Engineering of a Dynamic Multi-Frequency Antenna

DOI : 10.17577/IJERTV7IS090007

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Engineering of a Dynamic Multi-Frequency Antenna

Engineering of a Dynamic Multi-Frequency Antenna

Clive Sugama College of Engineering Colorado State University Fort Collins, CO 80523

Abstract Engineering a dynamic multi-frequency antenna provides the advantage of reducing overall antenna footprints and life cycle costs for supporting multiple Radio Frequency (RF) systems. Maintenance, logistics support and procurement costs associated with various antenna system manufacturers increase overall RF system life cycle costs. At the present time, multiple RF antennas developed by different manufacturers provide capabilities to shipboard platforms. Communication on shipboard platforms is necessary for line of sight and satellite communication operations.

Antenna design software called Antenna Magus was used to analyze the capabilities of multi-frequency capable antennas. Parameters such as focal depth, dish diameter, dish to feed spacing, waveguide width, waveguide height, waveguide length, aperture width, aperture height, and flare length were automatically adjusted to support frequencies from 1 GHz to 300 GHz. A conceptual method for adjusting the dish diameter and dish to feed spacing was proposed to assist with providing a dynamic approach to a multi-frequency antenna.

Additional design criteria would have to be considered to adhere to standards and manage risks during the early design stages of the system life cycle. Interfacing with legacy RF systems would be a technical challenge for interoperability. This paper presents engineering requirements and approach for reducing the amount of antennas manufactured by proprietary vendors by implementing an adjustable antenna to support SATCOM, and EHF capabilities.

Keywords Radio Frequency; Communication Systems; Multi- Frequency; Antenna; Engineering


    Since 1983, the number of antennas aboard surface ships has roughly doubled [1]. As technology advances, the warfighter is in need of various RF capabilities to stay ahead of adversaries. RF communications are critical to transmit and receive information for military operations. Space limitations constrain the amount of RF antennas on shipboard platforms.

    Extensive engineering analysis had been performed and various prototypes for consolidated antennas were developed over the past 15 years. One of the first prototypes was the Advanced Multifunction RF (AMRF) Concept [2] and most recently was the EW/IO/Comm Advanced Development Model (ADM) [3]. Furthermore, extensive systems engineering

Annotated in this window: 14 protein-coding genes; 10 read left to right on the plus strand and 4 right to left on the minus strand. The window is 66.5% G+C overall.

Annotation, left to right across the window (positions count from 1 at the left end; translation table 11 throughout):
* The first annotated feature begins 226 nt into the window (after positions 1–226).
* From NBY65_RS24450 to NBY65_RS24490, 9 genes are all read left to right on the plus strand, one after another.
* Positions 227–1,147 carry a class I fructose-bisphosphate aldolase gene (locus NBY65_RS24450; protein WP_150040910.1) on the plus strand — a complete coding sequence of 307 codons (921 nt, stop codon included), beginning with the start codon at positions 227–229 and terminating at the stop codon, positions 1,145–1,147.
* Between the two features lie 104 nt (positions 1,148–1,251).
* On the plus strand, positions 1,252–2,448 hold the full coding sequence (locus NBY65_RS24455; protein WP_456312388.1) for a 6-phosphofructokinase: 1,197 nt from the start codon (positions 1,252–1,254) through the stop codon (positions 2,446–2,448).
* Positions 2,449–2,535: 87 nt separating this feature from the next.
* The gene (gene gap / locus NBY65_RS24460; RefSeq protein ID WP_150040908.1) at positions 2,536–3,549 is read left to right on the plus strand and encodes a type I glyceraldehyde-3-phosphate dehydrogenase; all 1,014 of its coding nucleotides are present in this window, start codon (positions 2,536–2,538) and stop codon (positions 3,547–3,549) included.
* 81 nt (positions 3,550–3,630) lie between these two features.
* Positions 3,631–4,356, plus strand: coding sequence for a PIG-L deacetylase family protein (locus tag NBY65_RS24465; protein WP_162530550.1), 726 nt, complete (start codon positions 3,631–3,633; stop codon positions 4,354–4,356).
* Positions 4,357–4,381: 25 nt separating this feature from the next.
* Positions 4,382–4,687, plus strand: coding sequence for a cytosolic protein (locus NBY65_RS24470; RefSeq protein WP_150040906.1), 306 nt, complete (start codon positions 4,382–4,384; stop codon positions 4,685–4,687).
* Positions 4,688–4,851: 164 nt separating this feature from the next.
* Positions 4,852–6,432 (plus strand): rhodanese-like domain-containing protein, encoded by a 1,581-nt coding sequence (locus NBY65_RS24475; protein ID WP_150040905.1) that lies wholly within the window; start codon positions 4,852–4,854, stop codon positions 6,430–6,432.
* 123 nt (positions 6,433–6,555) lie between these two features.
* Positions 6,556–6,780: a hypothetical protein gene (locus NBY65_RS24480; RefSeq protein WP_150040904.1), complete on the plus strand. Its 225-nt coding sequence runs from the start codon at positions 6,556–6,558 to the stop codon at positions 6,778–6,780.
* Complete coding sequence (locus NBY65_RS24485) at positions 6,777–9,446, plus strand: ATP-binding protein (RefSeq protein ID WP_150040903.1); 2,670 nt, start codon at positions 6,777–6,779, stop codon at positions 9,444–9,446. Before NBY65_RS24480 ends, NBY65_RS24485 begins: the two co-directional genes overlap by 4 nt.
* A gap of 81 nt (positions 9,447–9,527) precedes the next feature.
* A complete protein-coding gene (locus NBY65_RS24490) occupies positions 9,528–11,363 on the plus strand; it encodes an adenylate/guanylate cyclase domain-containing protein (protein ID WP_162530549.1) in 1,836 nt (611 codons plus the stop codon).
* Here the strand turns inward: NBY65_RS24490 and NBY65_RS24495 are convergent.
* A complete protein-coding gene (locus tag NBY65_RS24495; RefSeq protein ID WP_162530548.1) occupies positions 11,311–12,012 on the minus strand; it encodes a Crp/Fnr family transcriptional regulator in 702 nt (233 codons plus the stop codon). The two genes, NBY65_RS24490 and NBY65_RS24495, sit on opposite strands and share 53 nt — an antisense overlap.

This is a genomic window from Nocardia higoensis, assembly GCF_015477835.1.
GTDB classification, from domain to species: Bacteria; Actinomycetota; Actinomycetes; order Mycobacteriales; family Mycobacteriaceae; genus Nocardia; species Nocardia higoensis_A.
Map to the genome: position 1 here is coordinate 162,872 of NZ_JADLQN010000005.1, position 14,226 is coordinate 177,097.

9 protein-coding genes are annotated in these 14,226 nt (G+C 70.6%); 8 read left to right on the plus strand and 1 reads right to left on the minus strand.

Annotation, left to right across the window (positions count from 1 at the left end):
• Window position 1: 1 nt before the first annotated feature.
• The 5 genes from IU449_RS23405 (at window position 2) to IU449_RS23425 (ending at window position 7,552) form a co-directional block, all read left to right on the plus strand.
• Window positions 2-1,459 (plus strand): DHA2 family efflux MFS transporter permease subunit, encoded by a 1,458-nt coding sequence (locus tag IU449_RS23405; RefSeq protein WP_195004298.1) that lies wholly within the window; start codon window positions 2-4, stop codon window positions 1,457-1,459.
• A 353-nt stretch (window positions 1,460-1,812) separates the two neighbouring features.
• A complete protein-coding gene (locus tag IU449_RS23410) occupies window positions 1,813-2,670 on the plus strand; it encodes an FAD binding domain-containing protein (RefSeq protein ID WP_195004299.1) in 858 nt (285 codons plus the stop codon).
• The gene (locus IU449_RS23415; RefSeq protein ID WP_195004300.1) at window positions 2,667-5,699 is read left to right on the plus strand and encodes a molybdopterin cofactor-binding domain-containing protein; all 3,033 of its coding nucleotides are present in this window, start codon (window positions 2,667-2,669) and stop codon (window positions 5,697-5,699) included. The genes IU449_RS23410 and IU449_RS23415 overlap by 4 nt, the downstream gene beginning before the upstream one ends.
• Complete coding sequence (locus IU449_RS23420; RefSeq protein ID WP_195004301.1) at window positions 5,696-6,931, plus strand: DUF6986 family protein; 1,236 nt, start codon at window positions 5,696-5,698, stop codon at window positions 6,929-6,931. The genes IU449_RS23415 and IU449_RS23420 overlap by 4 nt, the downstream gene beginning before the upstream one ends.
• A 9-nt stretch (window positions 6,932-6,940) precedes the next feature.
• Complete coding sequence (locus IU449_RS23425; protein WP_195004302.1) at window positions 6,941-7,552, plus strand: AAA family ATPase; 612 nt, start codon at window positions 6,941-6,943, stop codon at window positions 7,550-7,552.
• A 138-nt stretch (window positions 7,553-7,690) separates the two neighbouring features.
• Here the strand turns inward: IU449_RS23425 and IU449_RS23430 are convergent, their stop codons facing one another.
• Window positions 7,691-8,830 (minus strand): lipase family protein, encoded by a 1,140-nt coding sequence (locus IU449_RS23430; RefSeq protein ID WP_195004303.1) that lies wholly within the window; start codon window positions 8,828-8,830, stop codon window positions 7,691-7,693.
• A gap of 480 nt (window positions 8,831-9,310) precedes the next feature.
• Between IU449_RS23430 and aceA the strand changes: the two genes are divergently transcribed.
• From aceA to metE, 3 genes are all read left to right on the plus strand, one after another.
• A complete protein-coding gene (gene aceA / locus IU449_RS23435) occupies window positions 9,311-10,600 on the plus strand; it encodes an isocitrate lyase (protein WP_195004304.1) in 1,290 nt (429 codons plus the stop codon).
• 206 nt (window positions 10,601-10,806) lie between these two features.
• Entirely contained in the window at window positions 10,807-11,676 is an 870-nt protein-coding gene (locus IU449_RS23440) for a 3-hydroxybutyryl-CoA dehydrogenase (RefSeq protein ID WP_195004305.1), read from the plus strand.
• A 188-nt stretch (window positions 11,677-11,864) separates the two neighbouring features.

analysis from HF to SHF has been performed on shipboard RF systems as well as proposed architectures for the development of a new prototype, LowRIDR [4].

    Multiple manufacturers provide antennas with similar and unique capabilities. The procurement of these antenna systems are manufacturer dependent, and are within different stages of the system life cycle. As systems become obsolete, replacements and parts for these antennas become scarce. Obtaining various antennas from manufacturers to provide certain capabilities incurs a high cost along with specific vendor support.

    RF capabilities are separated amongst various antennas and an adjustable multi-frequency antenna to support a wide range of frequencies such as SHF and EHF would be beneficial. The need for consolidating RF antennas would reduce the number of system owners to a select few as well as the amount of space required. Maintaining multiple RF antennas involves various subject matter experts, stakeholders and personnel associated with the systems program of record. Collaborating amongst different stakeholders to troubleshoot RF system issues is common when maintaining continuity of RF communication capabilities. Coordinating with system owners to assist with troubleshooting efforts, testing, and managing risks is an ongoing effort.

    The dynamic multi-frequency RF system would reduce the amount of manufacturer specific antennas. This system would include an adjustable dish, Communication Group, and assemblies that support SHF / EHF capabilities. The adjustable dish would be dynamic in nature with the ability to contract, expand, radiate, and receive. The feed horn assemblies would support SHF and EHF frequencies that span from 1GHz to 300 GHz. Satellite, voice, and data link Line of Sight (LOS) / Beyond LOS (BLOS) would be supported by the assembly / assemblies. The communication group would involve modern

    / legacy systems that would encrypt / decrypt and modulate / demodulate various forms of communication such as internet, messaging, and voice over Internet Protocol (IP). Figure 1 illustrates the architecture of the dynamic multi-frequency RF system that operates at various frequency ranges.

    Figure 1: Dynamic Multi-Frequency


    Antenna Magus is a software application used to simulate antenna performance to aid RF antenna design. This software assists with determining physical properties and radiation patterns to suggest the selection of particular types of antennas to meet specific needs. For multi-frequency capable antennas, comparisons were made to identify potential options for replacing currently fielded antennas with intent to consolidate capabilities. Antenna Magus has the capability to filter various types of antennas based on frequency, size, capability, and other performance parameters. Estimating the performance within this software allowed settings to be adjusted automatically for stable use. Antenna magus also depicted appropriate use of antennas for directional operational purposes.

    Parabolic reflector antennas were considered for SATCOM and EHF communications use. The high level of gain that can be achieved by using a parabolic reflector is one of the main reasons they are used [5]. Utilizing Antenna Magus assisted with comparing various parabolic antennas. SATCOM antennas that were capable of supporting frequencies from 1GHz to 300GHz were analyzed which are included in Table 1.

    Table 1: 1 GHz to 300 GHz Capable Parabolic Antennas